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Please help me to clarify this:
Change this sentence into negative (in 3 ways).
"I used to fly a kite when I was a little kid."

My answers are:
1. I didn't use to fly a kite when I was a little kid.
2. I never used to fly a kite when I was a little kid.
3. I used not to fly a kite when I was a little kid.

And the answers I got from the questioner are these:
1. I used not to fly a kite when I was a little kid.
2. I used to not fly a kite when I was a little kid.
3. I didn't use to fly a kite when I was a little kid.

I told him that number 2 is incorrect. You can't split the infinitive 'to fly' in 'I used to fly' with 'not', but he insisted that it is correct and acceptable in spoken English. He also said that I should see the article about 'used to' in Swan's Practicle English Usage page 604. The problem is I don't have that book, so I can't argue about this issue with him. I have provided him with different references, though.

Please, please, pretty please help me with this.
Calling for Mister Micawber and Paul Tranter . . .
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Comments  (Page 2) 
My apologies for neglecting to log in. That was moi (Paul Tranter).
It is just my observation, and you said you are a teacher which I respect. But I am curous because isn't it true that when we want to express a past idea or something we didn't use to like at childhood, we usually say " I didn't use to like broccoli but I got used to it now". That would be what I am used to.
In your example, I feel that " I used to fly kites (with my father) when I was a kid " is more common, not with an indefinite article 'a'. To me it is more natural to use plural noun in a general statement. For instance: I didn't use to like a bananas but I grew to like it.

Having said that, I feel this sentence has semantic issues- "I used to not fly a kite when I was a little kid"?
Doesn't it convey a sense that you never even tried flying kites. If that is the meaning, then will it be more sensible to say " I never flew a kite as a child"?
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I have a horrible feeling that this is going to be one of those threads that drags on for years, with people dropping in every so often to claim that their preferred form is the most common. In a probably vain attempt to stop this happening I'll say that ALL the following forms are considered natural and correct by at least some educated native speakers:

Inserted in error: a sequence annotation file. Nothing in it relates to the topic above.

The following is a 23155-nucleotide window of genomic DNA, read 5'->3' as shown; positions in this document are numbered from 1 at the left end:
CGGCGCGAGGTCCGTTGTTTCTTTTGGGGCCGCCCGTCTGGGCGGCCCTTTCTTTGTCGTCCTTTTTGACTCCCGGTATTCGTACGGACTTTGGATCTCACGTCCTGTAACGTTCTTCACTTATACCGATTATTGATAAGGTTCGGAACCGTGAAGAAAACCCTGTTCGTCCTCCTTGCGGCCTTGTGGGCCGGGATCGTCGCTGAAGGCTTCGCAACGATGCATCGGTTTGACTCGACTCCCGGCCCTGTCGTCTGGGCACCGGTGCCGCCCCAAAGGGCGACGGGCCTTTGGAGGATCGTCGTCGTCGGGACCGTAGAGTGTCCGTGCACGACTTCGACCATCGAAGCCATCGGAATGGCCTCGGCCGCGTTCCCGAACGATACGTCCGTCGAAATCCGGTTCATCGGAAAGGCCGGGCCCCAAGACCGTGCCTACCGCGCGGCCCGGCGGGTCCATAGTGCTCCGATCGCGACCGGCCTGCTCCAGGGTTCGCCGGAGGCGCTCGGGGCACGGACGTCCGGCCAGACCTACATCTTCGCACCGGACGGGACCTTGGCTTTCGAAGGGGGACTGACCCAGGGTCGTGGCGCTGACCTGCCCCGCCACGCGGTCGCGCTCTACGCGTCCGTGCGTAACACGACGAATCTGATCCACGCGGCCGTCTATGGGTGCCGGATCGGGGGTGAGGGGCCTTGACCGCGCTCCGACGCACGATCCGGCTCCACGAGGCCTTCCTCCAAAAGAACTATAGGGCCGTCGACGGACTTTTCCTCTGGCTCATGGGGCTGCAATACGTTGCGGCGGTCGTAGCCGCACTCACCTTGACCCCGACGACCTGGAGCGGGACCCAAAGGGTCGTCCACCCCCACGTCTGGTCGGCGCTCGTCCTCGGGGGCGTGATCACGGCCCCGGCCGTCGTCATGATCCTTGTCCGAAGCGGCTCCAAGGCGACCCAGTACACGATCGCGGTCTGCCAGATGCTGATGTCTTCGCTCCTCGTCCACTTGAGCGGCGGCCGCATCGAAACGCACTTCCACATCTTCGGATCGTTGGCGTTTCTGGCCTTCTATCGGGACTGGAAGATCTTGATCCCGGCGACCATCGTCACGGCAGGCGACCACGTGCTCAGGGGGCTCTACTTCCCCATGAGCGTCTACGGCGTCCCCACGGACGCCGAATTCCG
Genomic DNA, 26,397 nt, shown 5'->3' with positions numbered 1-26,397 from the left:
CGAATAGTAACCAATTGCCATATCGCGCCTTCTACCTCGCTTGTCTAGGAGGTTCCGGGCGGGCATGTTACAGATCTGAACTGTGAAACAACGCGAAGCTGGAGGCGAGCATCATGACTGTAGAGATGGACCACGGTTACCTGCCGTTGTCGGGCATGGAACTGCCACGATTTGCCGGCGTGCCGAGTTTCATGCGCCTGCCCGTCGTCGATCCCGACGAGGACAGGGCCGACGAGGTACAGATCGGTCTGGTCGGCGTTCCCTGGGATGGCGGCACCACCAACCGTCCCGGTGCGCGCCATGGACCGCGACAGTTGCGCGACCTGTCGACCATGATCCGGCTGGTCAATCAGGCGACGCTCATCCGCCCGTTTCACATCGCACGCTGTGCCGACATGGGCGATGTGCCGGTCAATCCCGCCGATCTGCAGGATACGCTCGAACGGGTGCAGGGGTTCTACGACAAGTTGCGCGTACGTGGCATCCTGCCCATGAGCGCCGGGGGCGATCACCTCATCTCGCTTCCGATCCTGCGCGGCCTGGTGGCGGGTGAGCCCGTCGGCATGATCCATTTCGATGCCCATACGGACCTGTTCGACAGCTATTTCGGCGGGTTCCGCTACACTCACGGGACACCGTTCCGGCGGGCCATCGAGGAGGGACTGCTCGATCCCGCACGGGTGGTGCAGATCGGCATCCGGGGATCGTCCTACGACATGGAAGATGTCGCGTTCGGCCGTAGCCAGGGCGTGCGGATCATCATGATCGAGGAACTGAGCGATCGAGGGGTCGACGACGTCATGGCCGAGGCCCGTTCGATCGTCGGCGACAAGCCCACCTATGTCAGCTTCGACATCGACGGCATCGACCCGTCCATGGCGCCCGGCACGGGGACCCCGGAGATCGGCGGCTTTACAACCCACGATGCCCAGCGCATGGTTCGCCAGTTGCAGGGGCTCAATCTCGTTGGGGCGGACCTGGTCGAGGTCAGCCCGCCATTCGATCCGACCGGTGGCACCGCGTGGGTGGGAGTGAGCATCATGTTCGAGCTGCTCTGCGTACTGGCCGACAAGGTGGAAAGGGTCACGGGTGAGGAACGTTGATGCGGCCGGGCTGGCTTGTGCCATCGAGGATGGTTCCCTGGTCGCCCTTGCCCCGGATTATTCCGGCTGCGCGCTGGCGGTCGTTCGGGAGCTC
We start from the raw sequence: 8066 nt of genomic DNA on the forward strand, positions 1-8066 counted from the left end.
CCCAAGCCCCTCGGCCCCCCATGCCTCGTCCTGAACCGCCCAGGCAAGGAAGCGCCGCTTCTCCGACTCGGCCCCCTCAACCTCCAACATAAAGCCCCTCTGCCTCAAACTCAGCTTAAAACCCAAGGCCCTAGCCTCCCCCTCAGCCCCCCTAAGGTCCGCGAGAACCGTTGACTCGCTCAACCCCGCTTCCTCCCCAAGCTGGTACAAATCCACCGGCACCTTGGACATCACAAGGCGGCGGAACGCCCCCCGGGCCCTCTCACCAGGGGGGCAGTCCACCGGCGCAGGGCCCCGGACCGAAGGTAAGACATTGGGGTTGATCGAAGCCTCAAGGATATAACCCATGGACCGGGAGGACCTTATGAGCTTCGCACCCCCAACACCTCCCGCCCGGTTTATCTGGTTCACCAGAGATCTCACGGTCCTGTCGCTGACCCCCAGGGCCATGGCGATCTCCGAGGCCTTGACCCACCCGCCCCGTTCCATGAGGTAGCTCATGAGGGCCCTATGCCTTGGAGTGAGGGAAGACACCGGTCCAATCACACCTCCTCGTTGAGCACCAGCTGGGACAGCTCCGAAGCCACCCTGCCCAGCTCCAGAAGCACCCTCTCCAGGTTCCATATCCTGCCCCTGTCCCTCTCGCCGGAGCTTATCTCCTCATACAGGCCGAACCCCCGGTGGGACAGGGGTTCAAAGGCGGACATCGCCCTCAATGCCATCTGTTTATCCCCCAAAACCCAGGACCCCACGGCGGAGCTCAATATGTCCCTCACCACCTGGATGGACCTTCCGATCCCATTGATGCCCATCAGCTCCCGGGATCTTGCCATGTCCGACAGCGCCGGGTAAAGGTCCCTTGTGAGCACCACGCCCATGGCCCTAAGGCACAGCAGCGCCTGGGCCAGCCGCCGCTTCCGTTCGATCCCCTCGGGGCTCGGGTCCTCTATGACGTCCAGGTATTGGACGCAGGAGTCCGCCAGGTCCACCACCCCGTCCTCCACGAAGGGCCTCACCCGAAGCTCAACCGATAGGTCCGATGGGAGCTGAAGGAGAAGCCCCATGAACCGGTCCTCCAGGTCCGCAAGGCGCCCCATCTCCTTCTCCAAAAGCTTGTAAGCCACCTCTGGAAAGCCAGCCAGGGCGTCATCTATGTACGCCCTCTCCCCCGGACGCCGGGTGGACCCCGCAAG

I used not to fly a kite.
I used to not fly a kite.
I didn't use to fly a kite.
I never used to fly a kite.
I used never to fly a kite.
I usedn't to fly a kite.

"I didn't used to fly a kite" is technically incorrect, but one sees it in print often enough to believe that it is acceptable these days.
fivejedjon"I didn't used to fly a kite" is technically incorrect,
Both "didn't use to" and "didn't used to" look horrible to me in writing.
Thank you so much, Paul, for replying my question. Unfortunately, I don't use Yahoo Mail anymore since I forgot my password. Emotion: big smile Could you please send it to my other email address? I just gave it to you on your personal page.
Students: We have free audio pronunciation exercises.
Anonymous,
This question was posted on my English group on Facebook. I didn't revise his words though I found some semantic issues in his sentence. I don't want to make a big deal out of it since we have many beginner students in the group.
Fivejedjon,
Thank you so much for your explanation.
AlpheccaStars,
Thank you so much for helping me out.
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I'm an English teacher in Korea and I just googled "used not to" because a student asked me whether to use "used not to" or "didn't use to." I said, of course, "didn't used to," "used not to" sounds strange to me.


I found this thread and one thing I don't like in this example is that the person is giving two time frames..."Didn't use to" and "When I was a kid." Personally I don't like this. I would say, "When I was a kid I didn't fly a kite," or "I didn't use to fly a kite."


I don't know where you teach English, but I have often experienced very strange sentences that, though they might be grammatically correct, I have never heard used. I know people are focusing on the grammar here, but I would say the sentence is awkward because the two references to time "used to" and "when I was a kid."

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